Let’s Go to the Real Hub Universe

A big part of understanding any piece means getting into its guts and exploring some of what didn’t end up on the page. This is the stuff on the cutting room floor, if you will. Here, it’s all about the Real Hub Universe.

The Real Hub of the Universe

Boston is often referred to as “The Hub,” which is short for “The Hub of the Solar System” and also “The Hub of the Universe.” The original “Hub” is actually a physical place: the Massachusetts State House. Oliver Wendell Holmes coined the phrase in 1858.
Holmes wrote a series of articles in the Atlantic Monthly called The Autocrat of the Breakfast-Table.
In Volume 1, Issue 6, he wrote: “[The] Boston State-House is the hub of the solar system. You couldn’t pry that out of a Boston man, if you had the tire of all creation straightened out for a crowbar.” The reference humorously (and arrogantly) implied that Boston was the center of everything commercial and intellectual at that time.

How Does the Real Hub Universe Tick?

I started writing the first book back in November of 2016. It was a NaNoWriMo project.

Because I like to outline my projects, particularly for NaNo, I was already thinking about it before I started officially writing.

At times, inspiration may come from a point I want to make. Another source of inspiration is characters.

But here, it is the thought experiment itself.

Knowing Holmes’s quote referring to Boston (see image), the first idea was, what if he really was right? Boston as the hub of the universe – for real? Could this shining city on a hill be almost a character?

And then I realized: there aren’t a lot of books or films really about the lower classes and the class contrasts of the Victorian Era. I mean—truly—beyond idealized fiction. After Gangs of New York, I was stumped.

Characters

Easily, the first piece was Ceilidh. I knew her name before I knew nearly anything else about her: Ceilidh O’Malley.

Ceilidh is the main character. But I didn’t want her to be perfectly stereotypically Irish. So, instead of a freckle-faced colleen, she’s pale as a ghost.

American Members of SPHERE

Much like in the Obolonk Universe, where there’s a secret society called HEART, Real Hub has SPHERE. SPHERE is an acronym for Society for Protecting Humans via Extraterrestrial Reduction and Evacuation.

There are generally a half a dozen SPHERE members on each continent (except for Antarctica) at any time. Up until Ceilidh’s arrival in America, they didn’t have much to do beyond have tea. But once she’s hired as the new scullery maid, SPHERE learns there are members of their organization and people like them who are dying—and scullery maids are taking the blame.

When the first book starts, the North American members of SPHERE are Judge John Lowell (the leader), Ralph Waldo Emerson, Bronson Alcott, George Walker Weld, Henry Adams, and Winthrop Edwards. The only fictional one is Edwards, who I eventually replace with Alexander Graham Bell.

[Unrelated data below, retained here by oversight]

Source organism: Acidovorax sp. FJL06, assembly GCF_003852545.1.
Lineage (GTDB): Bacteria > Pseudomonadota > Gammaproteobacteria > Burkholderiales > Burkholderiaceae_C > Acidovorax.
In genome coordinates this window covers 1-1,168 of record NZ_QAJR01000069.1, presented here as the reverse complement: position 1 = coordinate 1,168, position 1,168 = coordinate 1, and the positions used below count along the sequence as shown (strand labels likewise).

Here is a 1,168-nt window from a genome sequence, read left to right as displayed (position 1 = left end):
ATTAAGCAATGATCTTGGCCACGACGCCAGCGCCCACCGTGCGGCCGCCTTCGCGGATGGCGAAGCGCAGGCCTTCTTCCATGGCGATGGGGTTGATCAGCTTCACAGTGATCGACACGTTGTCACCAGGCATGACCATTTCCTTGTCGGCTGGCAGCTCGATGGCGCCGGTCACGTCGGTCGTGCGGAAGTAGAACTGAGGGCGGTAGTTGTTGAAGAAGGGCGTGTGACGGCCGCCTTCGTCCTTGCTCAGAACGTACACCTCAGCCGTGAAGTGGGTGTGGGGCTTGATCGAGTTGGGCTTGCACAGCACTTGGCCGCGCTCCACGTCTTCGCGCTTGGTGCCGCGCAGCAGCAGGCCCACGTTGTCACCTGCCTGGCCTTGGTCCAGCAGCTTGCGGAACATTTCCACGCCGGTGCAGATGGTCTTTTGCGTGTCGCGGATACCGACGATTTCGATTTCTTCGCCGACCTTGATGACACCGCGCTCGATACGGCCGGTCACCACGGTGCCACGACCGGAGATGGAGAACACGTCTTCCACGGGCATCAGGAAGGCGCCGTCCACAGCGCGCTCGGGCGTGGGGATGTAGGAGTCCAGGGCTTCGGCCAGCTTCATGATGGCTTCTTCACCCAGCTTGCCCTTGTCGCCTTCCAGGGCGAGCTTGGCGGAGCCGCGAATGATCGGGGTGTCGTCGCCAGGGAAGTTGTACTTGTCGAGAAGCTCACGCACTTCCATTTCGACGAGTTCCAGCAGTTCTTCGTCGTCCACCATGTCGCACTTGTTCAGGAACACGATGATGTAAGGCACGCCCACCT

European and Other Members of SPHERE

Because SPHERE is everywhere, it had to have several members and even a history. In Europe, the leader is Dr. Devon Grace. Another European SPHERE member is Carlos Pedraza.

The Household Staffs

In America, the households are mainly very wealthy. And so they need to have servants.

The Edwards House

85 Mount Vernon Street - real hub of the universe

85 Mount Vernon Street – second Harrison Gray Otis House, which I use for the Edwards House.

When Ceilidh first arrives in America, she goes to work in the Edwards House, at 85 Mount Vernon Street.

Working outside are stable hand Bert (Albert) Stuart and stable boy Bobby Johnston. In the kitchen are cook Nancy Pratt, scullery maid Mable Darlington, and Ceilidh’s closest friend, scullery maid Frances Miller, Also inside are butler Christian Brooks and household manager Mrs. Dobbs.

Donald Smith has a kind of odd position which may or may not have existed at the time. Donald is the gardener, but he’s not attached to any particular household. He’s sitting pretty in a position which allows him to move from place to place—and have the equivalent of a girl in every port.

Donald can also play the households off each other whenever he feels they’re underpaying him.

While they aren’t exactly the same as the kitchen and outdoor staffs, the nurse and the governess aren’t members of the highest class, either. Polly Davis is the nurse and Amelia Porter is the governess.

Second Set of Servants at the Edwards House

In kitchen are cook Deborah Chester, scullery maids Betsy Robinson and Penny Brown. Outside are stable hands Victor Warner and Roger Price, and stable boy Harry Bradley. The butler is Louis Neil. The governess is Miss Winter.

The Lowell House

Since her time at the Edwards House is unpleasant (Mrs. Edwards is a horrible supervisor), Ceilidh leaves for the Lowell House, at 60 Beacon Street.

60 Beacon Street - real hub of the universe

This is the real 60 Beacon Street, which I make the Lowell House. According to various real estate websites, it was last sold in 2000 for a cool $3.5 million.

In the kitchen are cook Bessie McDonald Jensen, replacement cook Daisy Harrison, and scullery maid Abigail Wilson. Frances Miller briefly works in the scullery.